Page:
doctors expected to retire in the next five years. obama-care could add -- it would only worsen in the years ahead. from arizona, welcome. caller: thank you. i would like to mention some key points in governing -- say, the democratic governing versus republican governing. i like to take a few minutes to get everything together and have an understanding as to what governing means, what government tries to do and the obstructions that the republicans have caused four at least 33 years to try and -- let me start out by saying we need to be led in the country, and if we elect somebody to lead us, please let him lead us. if our air elected representatives cannot lead us than we have approximately over 310 million systems of government, which is bought of government in the last 30 years. host: we do really want to focus on the issue of medicaid expansion. there is this. maria is joining us from west hill, new jersey. the morning. caller: think medicaid could be center for our citizens. i feel that the 33 million illegals are going to be a -- are going to be given a pat to citizenships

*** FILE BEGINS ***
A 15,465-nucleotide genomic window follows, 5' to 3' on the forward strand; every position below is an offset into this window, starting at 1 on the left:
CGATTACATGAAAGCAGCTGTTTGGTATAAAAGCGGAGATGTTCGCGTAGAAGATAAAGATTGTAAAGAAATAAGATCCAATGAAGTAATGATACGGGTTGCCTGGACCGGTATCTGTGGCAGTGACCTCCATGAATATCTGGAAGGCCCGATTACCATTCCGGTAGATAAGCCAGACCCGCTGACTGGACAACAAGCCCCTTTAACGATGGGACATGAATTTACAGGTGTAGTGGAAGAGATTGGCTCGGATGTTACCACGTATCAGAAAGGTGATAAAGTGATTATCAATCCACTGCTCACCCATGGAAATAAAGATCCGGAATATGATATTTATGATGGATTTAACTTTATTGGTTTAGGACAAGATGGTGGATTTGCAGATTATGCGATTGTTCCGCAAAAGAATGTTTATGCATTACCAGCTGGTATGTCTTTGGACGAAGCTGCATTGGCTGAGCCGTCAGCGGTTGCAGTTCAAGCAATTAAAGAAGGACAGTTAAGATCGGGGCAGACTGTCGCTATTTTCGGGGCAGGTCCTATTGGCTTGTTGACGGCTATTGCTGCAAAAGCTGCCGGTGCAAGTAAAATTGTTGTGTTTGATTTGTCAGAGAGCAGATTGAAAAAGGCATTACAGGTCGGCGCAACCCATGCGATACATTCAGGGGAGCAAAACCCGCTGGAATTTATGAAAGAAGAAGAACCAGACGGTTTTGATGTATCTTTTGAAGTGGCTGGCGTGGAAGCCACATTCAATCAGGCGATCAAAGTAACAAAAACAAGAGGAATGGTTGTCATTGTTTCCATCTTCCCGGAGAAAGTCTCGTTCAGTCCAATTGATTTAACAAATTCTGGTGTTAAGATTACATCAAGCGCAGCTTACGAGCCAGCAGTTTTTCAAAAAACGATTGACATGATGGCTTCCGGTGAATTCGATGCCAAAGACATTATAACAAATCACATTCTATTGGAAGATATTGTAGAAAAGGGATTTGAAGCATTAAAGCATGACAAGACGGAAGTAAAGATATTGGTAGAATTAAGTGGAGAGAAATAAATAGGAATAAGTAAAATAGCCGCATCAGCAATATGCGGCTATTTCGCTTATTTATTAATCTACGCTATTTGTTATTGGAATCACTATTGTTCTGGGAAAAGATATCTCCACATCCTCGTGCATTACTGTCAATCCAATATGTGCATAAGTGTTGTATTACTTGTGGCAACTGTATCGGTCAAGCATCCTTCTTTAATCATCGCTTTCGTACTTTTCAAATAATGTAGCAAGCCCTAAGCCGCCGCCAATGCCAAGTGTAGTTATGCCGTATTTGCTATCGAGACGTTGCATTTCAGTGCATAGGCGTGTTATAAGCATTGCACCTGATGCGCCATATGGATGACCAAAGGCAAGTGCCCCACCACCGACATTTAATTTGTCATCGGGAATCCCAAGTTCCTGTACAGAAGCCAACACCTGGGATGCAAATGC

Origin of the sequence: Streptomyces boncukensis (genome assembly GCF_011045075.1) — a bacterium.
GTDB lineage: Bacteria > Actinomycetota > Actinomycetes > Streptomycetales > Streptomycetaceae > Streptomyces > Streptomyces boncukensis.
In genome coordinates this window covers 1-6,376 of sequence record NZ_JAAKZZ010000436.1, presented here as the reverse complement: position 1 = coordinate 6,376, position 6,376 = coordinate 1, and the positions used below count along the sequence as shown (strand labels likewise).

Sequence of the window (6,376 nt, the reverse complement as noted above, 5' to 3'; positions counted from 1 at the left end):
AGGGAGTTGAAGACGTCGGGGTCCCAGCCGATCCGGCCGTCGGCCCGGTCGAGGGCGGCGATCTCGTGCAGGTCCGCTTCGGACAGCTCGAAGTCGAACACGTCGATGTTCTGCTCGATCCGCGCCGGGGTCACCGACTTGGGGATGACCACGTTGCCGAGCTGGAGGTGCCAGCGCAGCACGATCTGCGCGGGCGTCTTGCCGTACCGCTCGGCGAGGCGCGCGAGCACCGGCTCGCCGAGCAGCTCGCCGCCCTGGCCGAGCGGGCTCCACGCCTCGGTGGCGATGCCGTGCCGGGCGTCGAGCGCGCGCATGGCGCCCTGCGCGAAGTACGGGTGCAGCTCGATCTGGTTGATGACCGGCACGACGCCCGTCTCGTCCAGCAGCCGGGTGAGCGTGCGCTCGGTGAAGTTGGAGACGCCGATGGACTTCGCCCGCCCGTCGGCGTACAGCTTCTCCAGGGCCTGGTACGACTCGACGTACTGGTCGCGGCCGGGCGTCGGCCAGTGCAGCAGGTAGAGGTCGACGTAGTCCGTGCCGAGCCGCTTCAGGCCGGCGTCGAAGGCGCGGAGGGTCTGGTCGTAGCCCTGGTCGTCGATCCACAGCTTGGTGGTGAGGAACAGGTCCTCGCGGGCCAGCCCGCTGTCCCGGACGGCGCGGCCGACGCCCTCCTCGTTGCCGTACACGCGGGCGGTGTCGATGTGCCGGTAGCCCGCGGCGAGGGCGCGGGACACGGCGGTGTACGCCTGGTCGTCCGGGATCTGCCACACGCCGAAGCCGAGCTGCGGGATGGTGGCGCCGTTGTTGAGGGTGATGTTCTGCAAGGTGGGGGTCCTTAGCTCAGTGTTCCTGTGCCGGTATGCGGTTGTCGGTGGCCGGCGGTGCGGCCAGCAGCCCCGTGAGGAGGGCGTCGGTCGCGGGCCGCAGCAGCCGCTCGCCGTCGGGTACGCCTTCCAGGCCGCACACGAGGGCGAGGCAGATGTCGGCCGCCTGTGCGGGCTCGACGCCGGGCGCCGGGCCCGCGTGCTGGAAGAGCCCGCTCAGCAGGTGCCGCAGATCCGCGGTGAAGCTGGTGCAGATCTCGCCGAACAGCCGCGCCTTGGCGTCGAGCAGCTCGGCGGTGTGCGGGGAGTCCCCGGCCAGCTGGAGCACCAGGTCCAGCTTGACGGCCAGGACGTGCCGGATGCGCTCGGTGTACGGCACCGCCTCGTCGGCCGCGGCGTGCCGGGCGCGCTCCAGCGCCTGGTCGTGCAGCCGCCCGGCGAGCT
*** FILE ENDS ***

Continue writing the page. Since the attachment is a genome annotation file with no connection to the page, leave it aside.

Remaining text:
will shake out. it's just the beginning of the term for mr obama, which i am really glad that we have a black president for the first time and that is doing a really great. great i do approve democracy 100%. i am a democrat. in regard to the two points. are you still there? host: a if you could get to the minimum wage. caller: bringing to the minimum wage up to $9 and ours is kind of high. -- $9 an hour. if we look at an increase of $1.50, that's a burden to employers, even if you have one employee. we have seen increases in the minimum wage throughout history. typically it does not go up a whole dollar. it does not make much sense in regard to the cost of living and [indiscernible] . it's not going to help. i think the minimum wage needs to be increased. it should not be more than 95 cents. there are a lot of rules. host: i think we get your point. dawn is in florida. caller: i totally support the increase in minimum wage. i work for fortune 500 grocery chain that's in the top 100. i make $9 an hour. they make billions a year. i an a cashier.i sca i scan food all day that i cannot afford to